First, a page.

You worked hard for decades, earning an income and stashing away a portion for retirement. After thorough deliberation with your financial advisor, you decide that you can finally retire!
Many believe their financial advisor’s primary purpose exists while they accumulate money for retirement. Since financial advisors act as a coach through the ups and downs of the market, it is certainly important to have a trusted advisor while you accumulate money for retirement! However, due to the added complexities that retirement brings, retirement could be the most important time for financial advice, especially considering income and expense planning, long-term care planning, and legacy planning.
During our working years, income and expenses are generally predictable. We usually know what our paycheck is each period, and our expenses are generally similar from month to month. Conversely, income and expense planning is often more complex during retirement. Retirement income can be generated from a variety of sources, including part-time jobs, social security, annuities, and interest/dividends from investments. Furthermore, income from some of the aforementioned categories can vary from year to year depending on personal circumstances and market conditions. Although many expenses are still predictable during retirement, some are not. One year, you might have grandiose plans for a trip to Europe, while another year brings a medical complication that requires an expensive surgery to remedy. Given the additional nuances, having a trusted advisor during retirement is extremely important because they can help you pull income from the most efficient sources and manage the cost of your dream retirement.
During retirement, the risk of long-term care increases in prominence. Long-term care occurs when one has a cognitive impairment or if he/she could not perform at least two “Activities of Daily Living.” The Activities of Daily Living (ADLs) are bathing, dressing, toileting, transferring, continence, and feeding. SingleCare estimates that 70% of retirees will face a situation where long-term care will be needed. Depending on the level of service needed and where you live, long-term care costs could be well over $10,000 per month. Sometimes, a long-term care event could last for years. Obviously, facing a long-term care event could be devasting to your financial situation. There are many ways to prepare for these long-term care events. During retirement, it is important to speak with your financial advisor to ensure that your financial picture will be secure if you or a loved one needed long-term care.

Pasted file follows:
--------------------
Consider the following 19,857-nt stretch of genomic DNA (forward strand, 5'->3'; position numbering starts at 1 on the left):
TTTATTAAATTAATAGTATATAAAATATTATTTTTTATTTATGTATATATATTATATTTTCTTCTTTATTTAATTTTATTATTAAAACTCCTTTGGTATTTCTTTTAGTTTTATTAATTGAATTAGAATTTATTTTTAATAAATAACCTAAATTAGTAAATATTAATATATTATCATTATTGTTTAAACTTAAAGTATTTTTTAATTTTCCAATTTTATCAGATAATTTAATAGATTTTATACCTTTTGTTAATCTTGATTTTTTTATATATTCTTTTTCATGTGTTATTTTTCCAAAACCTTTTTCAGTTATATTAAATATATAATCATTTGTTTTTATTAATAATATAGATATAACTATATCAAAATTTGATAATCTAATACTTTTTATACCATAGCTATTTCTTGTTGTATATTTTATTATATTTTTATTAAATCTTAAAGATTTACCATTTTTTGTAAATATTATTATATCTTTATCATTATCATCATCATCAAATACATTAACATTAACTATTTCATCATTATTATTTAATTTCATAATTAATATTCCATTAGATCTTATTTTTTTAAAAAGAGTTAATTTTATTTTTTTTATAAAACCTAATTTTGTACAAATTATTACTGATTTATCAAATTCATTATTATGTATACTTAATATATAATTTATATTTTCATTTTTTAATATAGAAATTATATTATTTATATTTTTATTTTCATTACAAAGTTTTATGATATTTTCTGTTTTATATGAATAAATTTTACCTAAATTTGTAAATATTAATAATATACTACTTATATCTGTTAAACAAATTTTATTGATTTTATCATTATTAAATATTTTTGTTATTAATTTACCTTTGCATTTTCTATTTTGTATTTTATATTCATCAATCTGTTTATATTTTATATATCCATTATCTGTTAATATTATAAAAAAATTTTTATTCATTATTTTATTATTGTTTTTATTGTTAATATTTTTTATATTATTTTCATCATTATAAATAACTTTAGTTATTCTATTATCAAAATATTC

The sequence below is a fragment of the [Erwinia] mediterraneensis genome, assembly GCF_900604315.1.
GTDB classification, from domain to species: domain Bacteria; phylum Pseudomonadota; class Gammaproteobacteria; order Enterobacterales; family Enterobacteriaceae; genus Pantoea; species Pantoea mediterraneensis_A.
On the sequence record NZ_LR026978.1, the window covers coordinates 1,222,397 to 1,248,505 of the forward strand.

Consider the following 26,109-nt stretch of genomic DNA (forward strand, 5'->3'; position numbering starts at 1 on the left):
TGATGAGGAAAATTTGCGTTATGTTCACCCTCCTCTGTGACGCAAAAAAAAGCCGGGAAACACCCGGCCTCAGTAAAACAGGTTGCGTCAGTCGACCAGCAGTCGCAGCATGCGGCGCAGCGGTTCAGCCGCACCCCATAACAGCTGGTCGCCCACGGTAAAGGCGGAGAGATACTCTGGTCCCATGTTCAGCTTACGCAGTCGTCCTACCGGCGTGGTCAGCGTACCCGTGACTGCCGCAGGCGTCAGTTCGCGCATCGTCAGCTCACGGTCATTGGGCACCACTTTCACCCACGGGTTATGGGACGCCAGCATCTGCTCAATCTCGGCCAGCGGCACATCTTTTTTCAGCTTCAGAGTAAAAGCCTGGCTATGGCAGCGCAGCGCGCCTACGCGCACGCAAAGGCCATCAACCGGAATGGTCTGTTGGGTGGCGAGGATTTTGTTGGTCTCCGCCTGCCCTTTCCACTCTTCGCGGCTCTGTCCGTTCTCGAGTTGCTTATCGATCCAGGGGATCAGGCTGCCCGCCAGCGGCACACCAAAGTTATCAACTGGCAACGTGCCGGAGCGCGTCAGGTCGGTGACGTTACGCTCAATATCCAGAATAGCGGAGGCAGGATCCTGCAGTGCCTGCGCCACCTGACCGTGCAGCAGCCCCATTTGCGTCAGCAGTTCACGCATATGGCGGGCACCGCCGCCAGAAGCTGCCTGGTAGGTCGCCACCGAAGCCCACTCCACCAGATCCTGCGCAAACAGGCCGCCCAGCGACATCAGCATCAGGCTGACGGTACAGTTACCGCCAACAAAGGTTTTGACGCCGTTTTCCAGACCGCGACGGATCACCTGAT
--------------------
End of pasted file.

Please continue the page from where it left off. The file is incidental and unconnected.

Retirement is often called the “Distribution Phase” of an individual’s financial life cycle. Not only does the distribution include living off your accumulated assets, but it also involves leaving behind a legacy. Leaving this legacy could involve lifetime gifts, such as gifts to individuals or charity. Leaving a legacy typically also involves managing one’s estate. Sadly, the event of your death often is the biggest tax bill that your assets will ever face. Income Taxes, Inheritance Taxes, and Estate/Gift Taxes present many pitfalls. It is crucial to navigate this tax minefield with a carefully crafted legacy strategy to minimize damage from avoidable taxes. When considering how to leave a legacy (during life and death) speaking with a trusted advisor is extremely important.
Whether you are mapping cashflow, planning for long-term care, or preparing to leave a lasting legacy, retirement is prime time for financial advice. At Ambassador Advisors, we look forward to helping you through this next phase of life.
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